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October 16, 2014

Political Notes: Retirement costs worry LGBT seniors, says report

The Bay Area Reporter
By Matthew S. Bajko
A new report has detailed that LGBT seniors are worried they will be unable to afford their retirement years.

The report, "Out and Visible: The Experiences and Attitudes of Lesbian, Gay, Bisexual and Transgender (LGBT) Older Adults, Ages 45-75," found that 42 percent of LGBT older people are "very or extremely concerned" that they will outlive the money they have saved for retirement. Among heterosexuals, only 25 percent share such a concern, noted the report.

The study also found that 44 percent of LGBT older people are "very or extremely concerned" that they will have to work well beyond retirement age in order to have enough money to live on, as compared to the 26 percent of non-LGBT people who hold a similar concern.

Released October 6 by Services and Advocacy for GLBT Elders, or SAGE for short, the report's findings are based on a national survey of 1,857 LGBT people and 519 non-LGBT people, conducted in March by the Harris Poll on behalf of SAGE.

While most LGBT people age 60 and older report being retired (70 percent), many of those who are not retired anticipate working, on average, until age 69, found the survey. Moreover, the report found that half of all single LGBT older people believe that they will have to work well beyond retirement age.

And 33 percent of LGBT older people are "very or extremely concerned" that they will have to depend on others for money, compared to 18 percent of non-LGBT older people who share that concern.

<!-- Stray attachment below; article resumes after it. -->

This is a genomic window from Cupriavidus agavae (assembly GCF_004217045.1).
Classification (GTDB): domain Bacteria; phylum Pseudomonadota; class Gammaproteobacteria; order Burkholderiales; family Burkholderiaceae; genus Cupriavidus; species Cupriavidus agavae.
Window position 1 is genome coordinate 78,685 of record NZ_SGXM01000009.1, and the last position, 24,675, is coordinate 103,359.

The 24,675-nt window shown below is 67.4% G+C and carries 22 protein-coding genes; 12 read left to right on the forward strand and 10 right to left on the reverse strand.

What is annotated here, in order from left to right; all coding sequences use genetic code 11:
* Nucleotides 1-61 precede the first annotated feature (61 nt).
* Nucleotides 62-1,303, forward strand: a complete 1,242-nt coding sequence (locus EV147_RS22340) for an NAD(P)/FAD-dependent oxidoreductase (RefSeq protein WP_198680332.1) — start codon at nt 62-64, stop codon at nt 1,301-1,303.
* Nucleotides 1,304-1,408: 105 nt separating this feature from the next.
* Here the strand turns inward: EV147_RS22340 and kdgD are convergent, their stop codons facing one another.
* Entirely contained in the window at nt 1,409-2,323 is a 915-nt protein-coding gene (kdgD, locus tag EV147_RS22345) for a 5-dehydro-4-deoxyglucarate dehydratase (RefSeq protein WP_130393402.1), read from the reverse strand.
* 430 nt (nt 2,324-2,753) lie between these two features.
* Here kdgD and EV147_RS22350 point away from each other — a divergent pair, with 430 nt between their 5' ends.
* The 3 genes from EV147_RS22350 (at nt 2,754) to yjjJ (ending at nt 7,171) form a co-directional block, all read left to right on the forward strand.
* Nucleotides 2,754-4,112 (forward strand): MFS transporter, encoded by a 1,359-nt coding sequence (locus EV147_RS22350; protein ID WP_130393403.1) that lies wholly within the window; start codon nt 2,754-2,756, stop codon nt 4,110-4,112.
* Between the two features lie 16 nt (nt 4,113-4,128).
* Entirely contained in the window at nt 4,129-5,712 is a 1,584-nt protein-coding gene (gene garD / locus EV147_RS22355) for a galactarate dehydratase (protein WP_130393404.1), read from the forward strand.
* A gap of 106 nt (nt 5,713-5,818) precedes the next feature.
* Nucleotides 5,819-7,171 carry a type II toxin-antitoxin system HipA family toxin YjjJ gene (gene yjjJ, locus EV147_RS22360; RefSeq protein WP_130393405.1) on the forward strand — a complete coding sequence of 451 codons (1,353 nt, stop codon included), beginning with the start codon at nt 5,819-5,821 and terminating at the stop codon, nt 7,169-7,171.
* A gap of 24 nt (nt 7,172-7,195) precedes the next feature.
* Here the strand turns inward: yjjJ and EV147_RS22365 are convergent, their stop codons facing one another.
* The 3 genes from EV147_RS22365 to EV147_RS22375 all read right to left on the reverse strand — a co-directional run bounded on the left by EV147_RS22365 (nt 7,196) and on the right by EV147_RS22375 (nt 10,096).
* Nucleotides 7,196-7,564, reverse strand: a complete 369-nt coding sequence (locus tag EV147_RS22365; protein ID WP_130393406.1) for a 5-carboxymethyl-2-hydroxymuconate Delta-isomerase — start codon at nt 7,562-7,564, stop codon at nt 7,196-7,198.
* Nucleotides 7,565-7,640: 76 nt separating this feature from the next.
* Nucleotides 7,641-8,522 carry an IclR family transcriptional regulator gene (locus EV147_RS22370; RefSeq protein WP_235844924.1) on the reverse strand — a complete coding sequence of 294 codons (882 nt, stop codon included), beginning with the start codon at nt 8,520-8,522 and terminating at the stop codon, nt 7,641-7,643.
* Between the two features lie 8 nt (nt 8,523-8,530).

"This study should compel health care and aging providers, as well as leaders in the public and private sectors, to create services, policies, products and institutions that are responsive to a growing, underserved demographic," stated SAGE Executive Director Michael Adams in a release announcing the survey findings.

Among the LGBT participants, 1,133 were between the ages of 45 and 59, with 724 aged 60 to 75 years old. The majority, 1,185, were men, with 669 female and 137 transgender.

More LGBT women said they were concerned about having enough money to live on compared to LGBT men (57 percent versus 49 percent), according to the survey.

As for the ethnic breakdown, 1,549 were white or other, 147 were African American, and 161 were Hispanic.

A majority of the LGBT participants said they are living off of less than $75,000 a year, with 856 reporting incomes of less than $50,000 and 362 making between $50,000 to $74,999.

In the $75,000 to $99,999 income range were 250 of the LGBT people and 330 reported making $100,000 or more a year.

LGBT older people were more likely than their straight counterparts (21 percent versus 13 percent) to rely on government tools when planning for retirement, according to the report, while non-LGBT older people are more likely than LGBT older people  (37 percent versus 28 percent) to use the services of a financial advisor.

Among the LGBT people in the 45-59 age group, 37 percent expect to retire at the age of 65, while 26 percent said they do not know when they will be able to retire. Ten percent said they either thought they would never be able to retire or didn't know at what age they would be able to.

One area where both the LGBT and straight participants shared similar concerns was in regard to funding for federal programs such as Social Security, Medicare or Medicaid. Majorities in both groups – 83 percent of LGBTs and 86 percent of straights – said Social Security is the resource they are most depending on to fund their retirement years.

Thus, 58 percent of LGBTs and 56 percent of straight older people in the survey expressed "high levels of concern" over the impact governmental funding cuts will have on their future financial security and the aforementioned federal programs.

"The concerns that LGBT older people express regarding their abilities to retire offer opportunities for financial professionals, nonprofit organizations and government agencies to better invest in financial planning services that target LGBT people age 45 and older, especially in ways that speak to their unique lives and legal realities," concluded the report.

To download the full report, visit

Read the original article online here.

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